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Varanasi
Tuesday, January 25, 2022

Maa Kali murti desecrated in Meghalaya

Two murtis were desecrated and damaged in a temple situated next to a Hindu crematorium in Meghalaya’s capital Shillong on Sunday night, reports Sentinel Assam.

The suspected hate crime occurred at the Marwari Samshan Bhoomi (crematorium) in Mawbah area. The crime scene unit of the Meghalaya Police visited the site and collected evidence on Monday.

The chief priest of the cremation ground, Atmaram Giri, said that he noticed broken pieces of the murtis of Bhairavi (Maa Kali) and Bhairava (manifestation of Bhagwan Shiva) on Monday morning. The priest said that when he came around 5.30 am the main gate was already left open by someone. Later, he found the damaged murtis and surmised that the incident had happened on Sunday night.

NorthEast Live reports that that numerous such vandalisms have taken place in the past in the premises of the crematorium.

As per latest reports, Meghalaya Police are yet to arrest those responsible for the desecration. “We are yet to ascertain the miscreants who are behind this criminal act. Investigation is on the matter,” a senior police official said on Tuesday.

The Marwari Samshan Bhoomi and Vishwa Hindu Parishad (VHP) have lodged separate FIRs with the local police, while members of the Central Puja Committee, the apex Hindu body in Meghalaya, had met Deputy Commissioner of East Khasi Hills district, Isawanda Laloo and sought her intervention to take action against the culprits.

The VHP said the incident has hurt the sentiments of the devotees in particular and Hindu population in general and called for investigation into the incident and apprehension of the culprits. Meanwhile, the Shillong All Faiths Forum has denounced the vandalism.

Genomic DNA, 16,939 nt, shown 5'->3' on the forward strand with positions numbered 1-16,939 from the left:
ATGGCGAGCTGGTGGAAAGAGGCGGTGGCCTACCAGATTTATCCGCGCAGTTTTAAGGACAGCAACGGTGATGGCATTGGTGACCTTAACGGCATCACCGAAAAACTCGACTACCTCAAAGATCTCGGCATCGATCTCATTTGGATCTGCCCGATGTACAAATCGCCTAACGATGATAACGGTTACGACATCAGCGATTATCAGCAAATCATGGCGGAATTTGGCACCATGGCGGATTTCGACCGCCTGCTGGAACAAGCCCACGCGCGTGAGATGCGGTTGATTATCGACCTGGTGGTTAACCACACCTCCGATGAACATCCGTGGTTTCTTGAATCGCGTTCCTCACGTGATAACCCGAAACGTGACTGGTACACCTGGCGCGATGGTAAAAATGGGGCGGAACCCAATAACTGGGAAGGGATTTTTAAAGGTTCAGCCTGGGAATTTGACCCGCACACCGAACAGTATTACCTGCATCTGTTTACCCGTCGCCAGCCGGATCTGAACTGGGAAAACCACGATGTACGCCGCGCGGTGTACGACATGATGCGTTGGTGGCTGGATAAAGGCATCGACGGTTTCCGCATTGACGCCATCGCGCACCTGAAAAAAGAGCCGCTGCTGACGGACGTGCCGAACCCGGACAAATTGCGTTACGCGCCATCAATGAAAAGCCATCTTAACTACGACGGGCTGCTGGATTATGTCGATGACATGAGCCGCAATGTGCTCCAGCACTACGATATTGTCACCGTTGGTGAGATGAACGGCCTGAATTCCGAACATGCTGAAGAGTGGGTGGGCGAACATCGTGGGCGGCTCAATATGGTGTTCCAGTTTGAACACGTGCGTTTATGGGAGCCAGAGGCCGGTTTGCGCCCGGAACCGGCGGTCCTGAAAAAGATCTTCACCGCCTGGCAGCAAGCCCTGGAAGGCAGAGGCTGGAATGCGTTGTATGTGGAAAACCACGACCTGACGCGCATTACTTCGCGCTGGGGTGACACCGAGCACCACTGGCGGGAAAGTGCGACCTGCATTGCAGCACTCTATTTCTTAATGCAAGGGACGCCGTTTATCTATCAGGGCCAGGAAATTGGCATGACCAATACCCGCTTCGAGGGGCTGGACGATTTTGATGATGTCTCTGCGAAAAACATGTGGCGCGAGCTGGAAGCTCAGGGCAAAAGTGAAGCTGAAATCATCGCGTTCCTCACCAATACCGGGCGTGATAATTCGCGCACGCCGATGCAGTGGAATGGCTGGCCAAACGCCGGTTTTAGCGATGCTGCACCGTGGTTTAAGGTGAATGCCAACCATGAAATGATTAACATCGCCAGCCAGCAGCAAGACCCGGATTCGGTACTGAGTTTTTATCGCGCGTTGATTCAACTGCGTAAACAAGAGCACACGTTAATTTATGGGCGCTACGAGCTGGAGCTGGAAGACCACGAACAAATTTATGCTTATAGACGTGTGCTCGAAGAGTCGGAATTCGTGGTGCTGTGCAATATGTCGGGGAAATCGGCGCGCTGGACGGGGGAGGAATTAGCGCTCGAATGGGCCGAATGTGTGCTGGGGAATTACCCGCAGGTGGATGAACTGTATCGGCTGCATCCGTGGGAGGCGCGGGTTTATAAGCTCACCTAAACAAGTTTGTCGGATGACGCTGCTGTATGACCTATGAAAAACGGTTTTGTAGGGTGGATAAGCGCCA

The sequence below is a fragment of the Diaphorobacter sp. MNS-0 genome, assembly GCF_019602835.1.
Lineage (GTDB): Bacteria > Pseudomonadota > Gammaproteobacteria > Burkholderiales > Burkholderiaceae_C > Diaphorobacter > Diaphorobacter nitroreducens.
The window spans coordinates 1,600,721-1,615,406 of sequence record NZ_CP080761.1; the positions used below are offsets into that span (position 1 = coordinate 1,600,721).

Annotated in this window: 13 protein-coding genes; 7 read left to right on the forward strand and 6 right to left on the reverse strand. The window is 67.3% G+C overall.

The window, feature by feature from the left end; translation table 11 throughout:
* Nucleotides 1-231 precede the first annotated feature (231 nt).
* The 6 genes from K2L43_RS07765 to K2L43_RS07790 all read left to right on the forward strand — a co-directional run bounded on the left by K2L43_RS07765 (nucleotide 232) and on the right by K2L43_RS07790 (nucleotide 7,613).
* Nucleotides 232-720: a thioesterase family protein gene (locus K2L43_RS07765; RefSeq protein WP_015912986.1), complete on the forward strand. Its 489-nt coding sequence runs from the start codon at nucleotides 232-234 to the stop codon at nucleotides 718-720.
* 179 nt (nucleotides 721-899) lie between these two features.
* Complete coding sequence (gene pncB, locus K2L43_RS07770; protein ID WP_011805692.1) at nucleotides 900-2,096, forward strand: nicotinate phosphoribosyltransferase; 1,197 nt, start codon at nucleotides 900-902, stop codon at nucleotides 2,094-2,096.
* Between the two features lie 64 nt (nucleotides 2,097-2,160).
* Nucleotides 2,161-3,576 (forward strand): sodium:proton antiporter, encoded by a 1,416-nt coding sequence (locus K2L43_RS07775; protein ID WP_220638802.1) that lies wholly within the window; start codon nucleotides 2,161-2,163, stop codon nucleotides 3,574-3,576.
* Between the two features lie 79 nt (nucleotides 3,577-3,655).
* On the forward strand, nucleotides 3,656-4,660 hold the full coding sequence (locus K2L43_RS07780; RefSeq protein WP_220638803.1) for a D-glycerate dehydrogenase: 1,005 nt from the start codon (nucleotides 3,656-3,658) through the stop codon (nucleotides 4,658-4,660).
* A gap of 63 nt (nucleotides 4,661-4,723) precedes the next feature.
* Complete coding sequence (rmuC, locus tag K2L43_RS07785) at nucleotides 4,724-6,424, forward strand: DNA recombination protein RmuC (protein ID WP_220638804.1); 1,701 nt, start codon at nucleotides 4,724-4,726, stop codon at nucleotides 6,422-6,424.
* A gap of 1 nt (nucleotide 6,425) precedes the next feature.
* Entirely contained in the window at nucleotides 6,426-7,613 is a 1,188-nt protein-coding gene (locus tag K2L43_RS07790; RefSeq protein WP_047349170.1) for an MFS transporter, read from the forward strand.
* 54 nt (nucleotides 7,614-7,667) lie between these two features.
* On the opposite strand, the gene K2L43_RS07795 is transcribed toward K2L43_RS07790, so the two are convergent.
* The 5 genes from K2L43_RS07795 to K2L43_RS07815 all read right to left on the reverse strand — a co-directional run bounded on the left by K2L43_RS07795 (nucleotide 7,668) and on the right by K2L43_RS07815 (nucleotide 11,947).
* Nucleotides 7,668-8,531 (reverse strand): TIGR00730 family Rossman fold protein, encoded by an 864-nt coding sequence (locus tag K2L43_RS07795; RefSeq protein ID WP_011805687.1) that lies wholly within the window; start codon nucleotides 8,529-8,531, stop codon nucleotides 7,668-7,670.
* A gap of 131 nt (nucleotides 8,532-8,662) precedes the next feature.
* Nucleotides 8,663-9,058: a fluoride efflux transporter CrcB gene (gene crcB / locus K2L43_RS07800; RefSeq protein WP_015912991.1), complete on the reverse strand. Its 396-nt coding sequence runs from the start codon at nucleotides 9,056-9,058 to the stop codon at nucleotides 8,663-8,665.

History of anti-Hindu/anti-Dharma prejudice

Christians (74.6%) constitute the majority of Meghalaya’s population as per Census 2011; Hindus are 11.53%, Muslims 4.4% and so-called Other Religions at 8.7% (such as Songsarek of the Garo or Niamtre of the Khasi tribes). These unique vanvasi/tribal ‘Other Religions’ and traditions of Meghalaya, which thrived and co-existed for millennia with other Dharmic sampradayas, are now endangered as most tribes have converted to Christianity.

In 2020, A Kali temple built by Hindus of Merenggapara in West Garo Hills district of Meghalaya was destroyed, allegedly by Christian extremists. The year before, a similar incident was reported from Kongthong in East Khasi Hills district where a Niam Khasi sanctum sanctorum was vandalized and desecrated by Church elders and others who interrupted an annual ritual by practitioners of the Khasi tribal religion while police and a local magistrate stood by mutely.

In 2020, as violence flared up during anti-CAA protests that needlessly swept the state (97% of Meghalaya is exempt from the Act as the area falls under Schedule VI of the Constitution), the Hynniewtrep National Liberation Council (HNLC), a banned Christian tribal terror group, threatened ‘mass bloodshed’ if Hindu-Bengalis in Ichamati and Majai areas in East Khasi Hills district, Meghalaya do not leave within one month.

Anti-Hindu hate, discrimination against non-Christian vanvasis, denigration of ‘idol-worship’, communal calls by Church before elections – all these have been noted from North East states like MeghalayaNagalandMizoramArunachal.

Since its inception as separate state in 1972, Meghalaya has a chequered past when it comes to ethnic conflicts. More often than not, it’s  the non-tribal population, comprising mostly of Bengali, Nepali, Marwari and Hindi-speaking Hindus, who are at the receiving end.

The first major incident of religious intolerance occurred in 1979 when some Khasi youth desecrated a Maa Kali murti. Khasi vigilantes, egged on by the evangelical Church and with state-granted immunity, started targeting the Dkhars (pejorative name for non-tribals) i.e. Bengali Hindus.

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